Sell your possessions, and give to the needy… For where your treasure is, there will your heart be also. Luke 12:33-34
The parable of the rich fool is, I think, a difficult lesson for the American church…a bit like teaching personal hygiene to a rodent…where do you even begin? Let’s be honest here, the American church has taken material wealth to levels never even dreamed by the founders of the New Testament church. “Give us this day our daily bread” was a genuine, heart-felt prayer reflective of a deep-seated daily need by the early church. My church, on the other hand, raised $1.5 Million last year for a new air conditioner in our Sanctuary. I’m not saying God wasn’t in that…I absolutely believe it will bring honor to Him…I’m just saying there is a bit of a cultural divide between the American church today and the early church in matters of material wealth.
There are a lot of benefits which come with that wealth. Churches all over the world pray every day for some of that kind of wealth. It has its perks. But there are some pretty clear downsides as well. And, at one level or another, the biggest downside is its impact on our faith in God. The sad truth is, we just do not need God to meet daily needs when we have material wealth. And when people outside the church look in at us and at our huge buildings and large staffs and extravagant Christmas pageants and decorations, one inescapable question arises:
What, exactly, does our church need God for?
If your church’s answer to that question is not plain…if it is somehow hidden or illusive…then you are not yet finished with your church’s communications strategy. I certainly believe this is true on the …
Above all, you must understand that no prophecy of Scripture came about by the prophet’s own interpretation of things. For prophecy never had its origin in the human will, but prophets, though human, spoke from God as they were carried along by the Holy Spirit. 2 Peter 1:20-21
As a trial attorney, I suppose I have said it to at least a hundred or so jury panels during the voir dire examination of them, when the parties are trying to decide whom to strike from the jury panel. That’s the way our system works. The parties each get to strike a certain small number of prospective jurors, and the first 12 left comprise the jury. It is an examination for one purpose…to determine any relevant bias which may make a juror the wrong juror for a particular case. So, I have said this to all of them: “We all have biases. They don’t make us a bad person. They don’t make us liars. They don’t make us deceptive. In our area of bias, they just make us an unreliable finder of truth in that area.”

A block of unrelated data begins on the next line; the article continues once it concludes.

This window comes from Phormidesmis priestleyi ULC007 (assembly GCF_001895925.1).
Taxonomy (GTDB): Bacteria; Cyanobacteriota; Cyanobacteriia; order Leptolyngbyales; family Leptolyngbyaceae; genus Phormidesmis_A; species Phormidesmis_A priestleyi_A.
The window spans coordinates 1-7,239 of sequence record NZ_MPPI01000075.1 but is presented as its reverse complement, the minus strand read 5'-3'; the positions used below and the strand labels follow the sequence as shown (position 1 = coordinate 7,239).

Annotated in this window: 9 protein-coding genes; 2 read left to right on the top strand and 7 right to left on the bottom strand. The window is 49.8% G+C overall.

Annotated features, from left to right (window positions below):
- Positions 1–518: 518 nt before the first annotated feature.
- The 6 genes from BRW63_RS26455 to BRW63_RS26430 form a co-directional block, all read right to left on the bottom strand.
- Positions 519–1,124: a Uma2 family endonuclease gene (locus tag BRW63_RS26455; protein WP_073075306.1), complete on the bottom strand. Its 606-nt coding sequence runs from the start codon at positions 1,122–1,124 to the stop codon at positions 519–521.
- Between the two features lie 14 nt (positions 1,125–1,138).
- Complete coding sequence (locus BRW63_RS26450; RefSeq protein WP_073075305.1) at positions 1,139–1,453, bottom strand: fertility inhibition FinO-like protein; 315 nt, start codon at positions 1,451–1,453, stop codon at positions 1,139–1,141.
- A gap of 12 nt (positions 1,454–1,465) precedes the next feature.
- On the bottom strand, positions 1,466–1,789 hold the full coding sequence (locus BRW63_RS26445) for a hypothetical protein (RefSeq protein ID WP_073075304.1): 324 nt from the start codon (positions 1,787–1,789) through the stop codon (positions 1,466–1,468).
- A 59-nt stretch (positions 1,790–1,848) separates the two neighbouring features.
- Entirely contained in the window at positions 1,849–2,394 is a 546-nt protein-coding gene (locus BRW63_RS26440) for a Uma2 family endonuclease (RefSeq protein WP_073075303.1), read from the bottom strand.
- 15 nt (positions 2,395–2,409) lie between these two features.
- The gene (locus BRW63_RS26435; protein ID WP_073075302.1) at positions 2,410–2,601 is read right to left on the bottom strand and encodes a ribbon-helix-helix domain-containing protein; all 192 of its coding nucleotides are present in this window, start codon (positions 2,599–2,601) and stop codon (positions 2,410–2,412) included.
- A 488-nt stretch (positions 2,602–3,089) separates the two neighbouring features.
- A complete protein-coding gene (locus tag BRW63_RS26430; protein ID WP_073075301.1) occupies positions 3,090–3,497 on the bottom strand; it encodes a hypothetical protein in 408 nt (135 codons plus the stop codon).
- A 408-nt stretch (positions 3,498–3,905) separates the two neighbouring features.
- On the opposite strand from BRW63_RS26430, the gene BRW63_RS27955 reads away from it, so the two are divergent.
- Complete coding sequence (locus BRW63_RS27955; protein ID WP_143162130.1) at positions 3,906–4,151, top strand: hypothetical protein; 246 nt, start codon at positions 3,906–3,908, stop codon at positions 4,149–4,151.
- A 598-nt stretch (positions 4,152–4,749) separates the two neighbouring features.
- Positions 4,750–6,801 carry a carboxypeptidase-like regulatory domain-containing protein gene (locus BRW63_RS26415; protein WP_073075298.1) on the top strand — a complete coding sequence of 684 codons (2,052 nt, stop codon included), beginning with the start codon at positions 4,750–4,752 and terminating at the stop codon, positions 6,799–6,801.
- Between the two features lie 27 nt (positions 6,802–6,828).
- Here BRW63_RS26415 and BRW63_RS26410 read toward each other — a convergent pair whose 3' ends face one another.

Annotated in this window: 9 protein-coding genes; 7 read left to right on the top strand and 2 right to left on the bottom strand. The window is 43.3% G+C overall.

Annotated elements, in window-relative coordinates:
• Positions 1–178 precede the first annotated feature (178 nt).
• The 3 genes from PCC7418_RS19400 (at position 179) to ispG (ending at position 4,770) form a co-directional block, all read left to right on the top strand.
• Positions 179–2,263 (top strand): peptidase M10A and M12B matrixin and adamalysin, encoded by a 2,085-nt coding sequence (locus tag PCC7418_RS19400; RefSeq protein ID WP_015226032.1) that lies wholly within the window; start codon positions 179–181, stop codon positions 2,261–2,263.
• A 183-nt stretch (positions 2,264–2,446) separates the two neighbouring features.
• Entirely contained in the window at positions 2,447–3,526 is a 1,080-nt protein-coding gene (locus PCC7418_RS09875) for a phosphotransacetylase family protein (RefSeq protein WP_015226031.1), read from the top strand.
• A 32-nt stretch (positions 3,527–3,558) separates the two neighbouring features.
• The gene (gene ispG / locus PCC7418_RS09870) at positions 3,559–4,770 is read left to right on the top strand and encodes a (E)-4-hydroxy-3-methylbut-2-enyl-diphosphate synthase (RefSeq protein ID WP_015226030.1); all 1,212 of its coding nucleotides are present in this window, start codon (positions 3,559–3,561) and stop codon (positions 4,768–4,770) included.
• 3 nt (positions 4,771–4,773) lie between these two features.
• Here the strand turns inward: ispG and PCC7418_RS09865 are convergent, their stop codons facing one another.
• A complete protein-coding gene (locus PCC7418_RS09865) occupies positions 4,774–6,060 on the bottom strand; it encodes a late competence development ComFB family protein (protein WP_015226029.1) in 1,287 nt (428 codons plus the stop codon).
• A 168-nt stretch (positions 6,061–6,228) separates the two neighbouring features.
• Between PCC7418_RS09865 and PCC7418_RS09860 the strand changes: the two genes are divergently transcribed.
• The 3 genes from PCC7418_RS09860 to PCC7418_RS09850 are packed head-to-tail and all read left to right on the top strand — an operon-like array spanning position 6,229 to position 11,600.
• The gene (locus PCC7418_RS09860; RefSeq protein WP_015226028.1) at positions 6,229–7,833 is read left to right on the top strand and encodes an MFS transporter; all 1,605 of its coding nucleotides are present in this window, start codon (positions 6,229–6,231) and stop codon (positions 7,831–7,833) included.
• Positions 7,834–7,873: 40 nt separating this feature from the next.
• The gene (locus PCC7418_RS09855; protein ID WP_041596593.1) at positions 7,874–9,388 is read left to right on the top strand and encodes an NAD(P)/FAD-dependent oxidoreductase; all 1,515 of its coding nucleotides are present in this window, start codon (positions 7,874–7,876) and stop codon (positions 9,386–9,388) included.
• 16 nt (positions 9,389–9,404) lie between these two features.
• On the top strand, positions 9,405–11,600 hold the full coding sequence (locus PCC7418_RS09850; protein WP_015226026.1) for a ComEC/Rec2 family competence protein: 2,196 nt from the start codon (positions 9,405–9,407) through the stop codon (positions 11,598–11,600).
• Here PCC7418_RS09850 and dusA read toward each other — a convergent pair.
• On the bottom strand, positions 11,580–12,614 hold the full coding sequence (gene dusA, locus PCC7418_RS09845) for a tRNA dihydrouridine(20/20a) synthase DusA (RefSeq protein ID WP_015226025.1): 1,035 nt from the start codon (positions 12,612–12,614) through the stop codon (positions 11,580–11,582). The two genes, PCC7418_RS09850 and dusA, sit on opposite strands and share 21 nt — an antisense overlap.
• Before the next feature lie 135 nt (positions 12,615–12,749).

Those words rang so very true, I think, as little as 50 years ago in our culture. Truth cannot be found in bias. But, in more recent years, I fear that our bias-rich American culture is making it more and more difficult for us to explore truth without bias. I have stopped watching national news, pretty much completely. Why? Because every single national news syndicate in our country is hopelessly biased, whether by choice or by accident. I’m certain it does not matter which. What bothers me most about that sad fact is that real journalism was our last secular hope for knowing truth. Then again, maybe that was false hope from the …
Does the Lord delight in burnt offerings and sacrifices as much as in obeying the Lord? To obey is better than sacrifice, and to heed is better than the fat of rams. 1 Samuel 15:22
My dear (now deceased) friend and Board member, Warren Clark, loved telling a story about teaching some of our materials on reconciliation in a church in Eastern Ukraine some years ago. He was in the middle of the teaching when people started getting up and leaving the church building. Not all at once…just a few here and then a few more there. During a break in the conference, he asked the pastor if he had done something wrong to offend them, since they were leaving. The pastor smiled at him and said, “No, brother, not at all! They are hearing a word from the Lord about reconciliation and they are going to reconcile with brothers and sisters. Isn’t that what you want?” Well, of course it is. We in the American church would just never have expected it.
Immediate and complete obedience is really the only obedience. Anything less (delayed obedience, partial obedience, etc.) is just a form of disobedience. That was Saul’s lesson in 1 Samuel 15. And that will be the lesson ultimately for the American church, I fear. We talk a lot about God and Jesus and God’s Word and other such spiritual things…we can argue theology all day long, thanks to 200 years of freedom to study it…we can write books and blogs about building churches and vision and preaching and small groups and creative programming…but in the end, it is going to matter to God that his people followed some social or political or personal agenda first, and His agenda second. Any agenda, you see, which comes before God’s …